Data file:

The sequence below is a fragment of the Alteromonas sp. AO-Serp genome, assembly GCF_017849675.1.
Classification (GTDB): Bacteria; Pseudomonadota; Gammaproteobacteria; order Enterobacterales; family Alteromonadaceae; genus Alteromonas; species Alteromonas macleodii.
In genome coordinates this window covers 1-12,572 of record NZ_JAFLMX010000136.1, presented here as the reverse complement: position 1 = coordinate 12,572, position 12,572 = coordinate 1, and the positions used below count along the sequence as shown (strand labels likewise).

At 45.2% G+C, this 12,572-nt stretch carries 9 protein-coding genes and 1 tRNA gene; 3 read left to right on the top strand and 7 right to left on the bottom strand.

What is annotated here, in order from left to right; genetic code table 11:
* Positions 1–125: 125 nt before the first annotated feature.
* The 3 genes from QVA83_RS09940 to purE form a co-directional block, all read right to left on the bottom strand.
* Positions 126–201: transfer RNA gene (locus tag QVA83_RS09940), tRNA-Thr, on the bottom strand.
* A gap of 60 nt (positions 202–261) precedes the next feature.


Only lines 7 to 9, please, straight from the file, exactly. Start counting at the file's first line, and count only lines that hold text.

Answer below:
* The 3 genes from QVA83_RS09940 to purE form a co-directional block, all read right to left on the bottom strand.
* Positions 126–201: transfer RNA gene (locus tag QVA83_RS09940), tRNA-Thr, on the bottom strand.
* A gap of 60 nt (positions 202–261) precedes the next feature.